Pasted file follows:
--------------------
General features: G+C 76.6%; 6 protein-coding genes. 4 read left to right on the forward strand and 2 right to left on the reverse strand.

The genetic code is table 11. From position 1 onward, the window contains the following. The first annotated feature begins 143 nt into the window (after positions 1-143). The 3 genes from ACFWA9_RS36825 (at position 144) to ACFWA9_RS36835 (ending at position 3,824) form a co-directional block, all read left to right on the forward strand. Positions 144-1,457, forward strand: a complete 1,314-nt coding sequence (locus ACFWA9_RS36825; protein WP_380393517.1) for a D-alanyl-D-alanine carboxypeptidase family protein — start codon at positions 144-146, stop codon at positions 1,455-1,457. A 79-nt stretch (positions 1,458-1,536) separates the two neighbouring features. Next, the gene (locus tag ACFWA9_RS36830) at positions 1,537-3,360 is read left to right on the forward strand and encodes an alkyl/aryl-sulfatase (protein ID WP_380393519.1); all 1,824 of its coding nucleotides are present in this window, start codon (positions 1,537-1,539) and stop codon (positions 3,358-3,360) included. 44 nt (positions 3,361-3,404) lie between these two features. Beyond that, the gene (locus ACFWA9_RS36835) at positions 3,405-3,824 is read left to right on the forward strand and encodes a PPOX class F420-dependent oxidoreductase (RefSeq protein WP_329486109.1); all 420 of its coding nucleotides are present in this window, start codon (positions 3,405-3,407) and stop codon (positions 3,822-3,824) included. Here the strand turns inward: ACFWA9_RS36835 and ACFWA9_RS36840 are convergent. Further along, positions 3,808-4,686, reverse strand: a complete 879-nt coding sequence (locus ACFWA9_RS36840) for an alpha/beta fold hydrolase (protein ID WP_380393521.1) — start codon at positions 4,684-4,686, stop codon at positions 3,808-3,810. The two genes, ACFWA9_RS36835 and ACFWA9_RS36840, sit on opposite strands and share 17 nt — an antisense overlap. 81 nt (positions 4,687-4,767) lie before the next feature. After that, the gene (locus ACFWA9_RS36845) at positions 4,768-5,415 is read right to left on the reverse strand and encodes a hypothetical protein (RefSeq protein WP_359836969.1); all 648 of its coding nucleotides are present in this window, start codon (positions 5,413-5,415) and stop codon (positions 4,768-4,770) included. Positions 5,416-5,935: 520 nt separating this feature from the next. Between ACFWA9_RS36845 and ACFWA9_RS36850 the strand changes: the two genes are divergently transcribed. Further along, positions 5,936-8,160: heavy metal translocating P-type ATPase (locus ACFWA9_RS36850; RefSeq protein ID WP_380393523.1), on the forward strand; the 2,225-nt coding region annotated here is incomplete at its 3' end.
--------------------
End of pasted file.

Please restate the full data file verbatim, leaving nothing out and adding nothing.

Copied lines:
General features: G+C 76.6%; 6 protein-coding genes. 4 read left to right on the forward strand and 2 right to left on the reverse strand.

The genetic code is table 11. From position 1 onward, the window contains the following. The first annotated feature begins 143 nt into the window (after positions 1-143). The 3 genes from ACFWA9_RS36825 (at position 144) to ACFWA9_RS36835 (ending at position 3,824) form a co-directional block, all read left to right on the forward strand. Positions 144-1,457, forward strand: a complete 1,314-nt coding sequence (locus ACFWA9_RS36825; protein WP_380393517.1) for a D-alanyl-D-alanine carboxypeptidase family protein — start codon at positions 144-146, stop codon at positions 1,455-1,457. A 79-nt stretch (positions 1,458-1,536) separates the two neighbouring features. Next, the gene (locus tag ACFWA9_RS36830) at positions 1,537-3,360 is read left to right on the forward strand and encodes an alkyl/aryl-sulfatase (protein ID WP_380393519.1); all 1,824 of its coding nucleotides are present in this window, start codon (positions 1,537-1,539) and stop codon (positions 3,358-3,360) included. 44 nt (positions 3,361-3,404) lie between these two features. Beyond that, the gene (locus ACFWA9_RS36835) at positions 3,405-3,824 is read left to right on the forward strand and encodes a PPOX class F420-dependent oxidoreductase (RefSeq protein WP_329486109.1); all 420 of its coding nucleotides are present in this window, start codon (positions 3,405-3,407) and stop codon (positions 3,822-3,824) included. Here the strand turns inward: ACFWA9_RS36835 and ACFWA9_RS36840 are convergent. Further along, positions 3,808-4,686, reverse strand: a complete 879-nt coding sequence (locus ACFWA9_RS36840) for an alpha/beta fold hydrolase (protein ID WP_380393521.1) — start codon at positions 4,684-4,686, stop codon at positions 3,808-3,810. The two genes, ACFWA9_RS36835 and ACFWA9_RS36840, sit on opposite strands and share 17 nt — an antisense overlap. 81 nt (positions 4,687-4,767) lie before the next feature. After that, the gene (locus ACFWA9_RS36845) at positions 4,768-5,415 is read right to left on the reverse strand and encodes a hypothetical protein (RefSeq protein WP_359836969.1); all 648 of its coding nucleotides are present in this window, start codon (positions 5,413-5,415) and stop codon (positions 4,768-4,770) included. Positions 5,416-5,935: 520 nt separating this feature from the next. Between ACFWA9_RS36845 and ACFWA9_RS36850 the strand changes: the two genes are divergently transcribed. Further along, positions 5,936-8,160: heavy metal translocating P-type ATPase (locus ACFWA9_RS36850; RefSeq protein ID WP_380393523.1), on the forward strand; the 2,225-nt coding region annotated here is incomplete at its 3' end.